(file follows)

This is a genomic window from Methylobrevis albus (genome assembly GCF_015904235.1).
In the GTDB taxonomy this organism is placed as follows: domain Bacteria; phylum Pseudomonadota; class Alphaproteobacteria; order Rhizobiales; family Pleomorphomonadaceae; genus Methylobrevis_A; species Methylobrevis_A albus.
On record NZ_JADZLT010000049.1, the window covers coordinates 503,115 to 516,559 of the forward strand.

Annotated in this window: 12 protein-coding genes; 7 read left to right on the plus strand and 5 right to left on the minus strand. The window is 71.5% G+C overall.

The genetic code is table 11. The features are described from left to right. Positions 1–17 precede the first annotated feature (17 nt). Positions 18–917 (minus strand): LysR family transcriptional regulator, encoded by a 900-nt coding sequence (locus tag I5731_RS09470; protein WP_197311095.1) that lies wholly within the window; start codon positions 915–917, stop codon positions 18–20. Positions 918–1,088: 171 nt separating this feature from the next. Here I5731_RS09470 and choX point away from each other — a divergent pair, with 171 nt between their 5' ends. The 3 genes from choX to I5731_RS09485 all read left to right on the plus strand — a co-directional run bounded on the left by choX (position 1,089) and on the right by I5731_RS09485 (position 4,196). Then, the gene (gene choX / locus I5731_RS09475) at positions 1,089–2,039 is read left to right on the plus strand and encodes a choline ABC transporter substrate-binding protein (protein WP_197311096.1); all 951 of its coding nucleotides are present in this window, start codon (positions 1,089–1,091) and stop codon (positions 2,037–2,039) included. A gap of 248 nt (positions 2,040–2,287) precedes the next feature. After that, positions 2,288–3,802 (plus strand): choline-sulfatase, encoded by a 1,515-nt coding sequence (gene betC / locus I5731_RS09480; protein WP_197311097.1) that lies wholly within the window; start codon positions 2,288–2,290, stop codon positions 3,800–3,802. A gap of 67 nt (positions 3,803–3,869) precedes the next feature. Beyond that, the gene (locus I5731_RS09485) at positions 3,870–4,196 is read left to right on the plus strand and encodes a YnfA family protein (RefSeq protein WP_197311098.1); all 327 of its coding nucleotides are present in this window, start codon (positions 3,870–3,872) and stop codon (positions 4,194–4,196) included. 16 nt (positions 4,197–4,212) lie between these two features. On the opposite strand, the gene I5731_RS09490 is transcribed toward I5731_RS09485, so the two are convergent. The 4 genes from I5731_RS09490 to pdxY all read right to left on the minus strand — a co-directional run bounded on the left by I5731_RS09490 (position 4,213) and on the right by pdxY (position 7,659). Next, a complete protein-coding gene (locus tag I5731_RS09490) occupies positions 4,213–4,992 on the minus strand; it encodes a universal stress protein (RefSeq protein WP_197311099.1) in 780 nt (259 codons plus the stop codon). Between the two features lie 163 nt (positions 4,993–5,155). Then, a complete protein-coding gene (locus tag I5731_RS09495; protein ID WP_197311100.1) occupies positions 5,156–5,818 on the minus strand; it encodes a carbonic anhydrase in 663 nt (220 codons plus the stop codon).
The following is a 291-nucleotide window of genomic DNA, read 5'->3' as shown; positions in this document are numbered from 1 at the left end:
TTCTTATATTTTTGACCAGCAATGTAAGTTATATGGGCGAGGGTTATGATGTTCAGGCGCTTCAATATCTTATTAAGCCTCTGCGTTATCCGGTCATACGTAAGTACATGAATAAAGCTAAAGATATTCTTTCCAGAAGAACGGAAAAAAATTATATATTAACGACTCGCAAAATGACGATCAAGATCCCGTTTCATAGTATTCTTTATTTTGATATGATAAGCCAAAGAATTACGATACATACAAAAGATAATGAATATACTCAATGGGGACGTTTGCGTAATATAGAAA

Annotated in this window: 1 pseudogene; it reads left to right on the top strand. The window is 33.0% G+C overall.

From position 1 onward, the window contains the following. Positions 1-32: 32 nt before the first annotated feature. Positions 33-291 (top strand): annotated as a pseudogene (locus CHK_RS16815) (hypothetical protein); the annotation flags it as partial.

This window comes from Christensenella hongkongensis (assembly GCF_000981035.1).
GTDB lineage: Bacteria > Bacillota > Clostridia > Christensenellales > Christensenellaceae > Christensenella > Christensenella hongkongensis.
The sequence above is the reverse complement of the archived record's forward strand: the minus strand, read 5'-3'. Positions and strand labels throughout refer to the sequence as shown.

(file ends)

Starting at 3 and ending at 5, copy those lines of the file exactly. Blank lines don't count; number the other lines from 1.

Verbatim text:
On record NZ_JADZLT010000049.1, the window covers coordinates 503,115 to 516,559 of the forward strand.

Annotated in this window: 12 protein-coding genes; 7 read left to right on the plus strand and 5 right to left on the minus strand. The window is 71.5% G+C overall.

The genetic code is table 11. The features are described from left to right. Positions 1–17 precede the first annotated feature (17 nt). Positions 18–917 (minus strand): LysR family transcriptional regulator, encoded by a 900-nt coding sequence (locus tag I5731_RS09470; protein WP_197311095.1) that lies wholly within the window; start codon positions 915–917, stop codon positions 18–20. Positions 918–1,088: 171 nt separating this feature from the next. Here I5731_RS09470 and choX point away from each other — a divergent pair, with 171 nt between their 5' ends. The 3 genes from choX to I5731_RS09485 all read left to right on the plus strand — a co-directional run bounded on the left by choX (position 1,089) and on the right by I5731_RS09485 (position 4,196). Then, the gene (gene choX / locus I5731_RS09475) at positions 1,089–2,039 is read left to right on the plus strand and encodes a choline ABC transporter substrate-binding protein (protein WP_197311096.1); all 951 of its coding nucleotides are present in this window, start codon (positions 1,089–1,091) and stop codon (positions 2,037–2,039) included. A gap of 248 nt (positions 2,040–2,287) precedes the next feature. After that, positions 2,288–3,802 (plus strand): choline-sulfatase, encoded by a 1,515-nt coding sequence (gene betC / locus I5731_RS09480; protein WP_197311097.1) that lies wholly within the window; start codon positions 2,288–2,290, stop codon positions 3,800–3,802. A gap of 67 nt (positions 3,803–3,869) precedes the next feature. Beyond that, the gene (locus I5731_RS09485) at positions 3,870–4,196 is read left to right on the plus strand and encodes a YnfA family protein (RefSeq protein WP_197311098.1); all 327 of its coding nucleotides are present in this window, start codon (positions 3,870–3,872) and stop codon (positions 4,194–4,196) included. 16 nt (positions 4,197–4,212) lie between these two features. On the opposite strand, the gene I5731_RS09490 is transcribed toward I5731_RS09485, so the two are convergent. The 4 genes from I5731_RS09490 to pdxY all read right to left on the minus strand — a co-directional run bounded on the left by I5731_RS09490 (position 4,213) and on the right by pdxY (position 7,659). Next, a complete protein-coding gene (locus tag I5731_RS09490) occupies positions 4,213–4,992 on the minus strand; it encodes a universal stress protein (RefSeq protein WP_197311099.1) in 780 nt (259 codons plus the stop codon). Between the two features lie 163 nt (positions 4,993–5,155). Then, a complete protein-coding gene (locus tag I5731_RS09495; protein ID WP_197311100.1) occupies positions 5,156–5,818 on the minus strand; it encodes a carbonic anhydrase in 663 nt (220 codons plus the stop codon).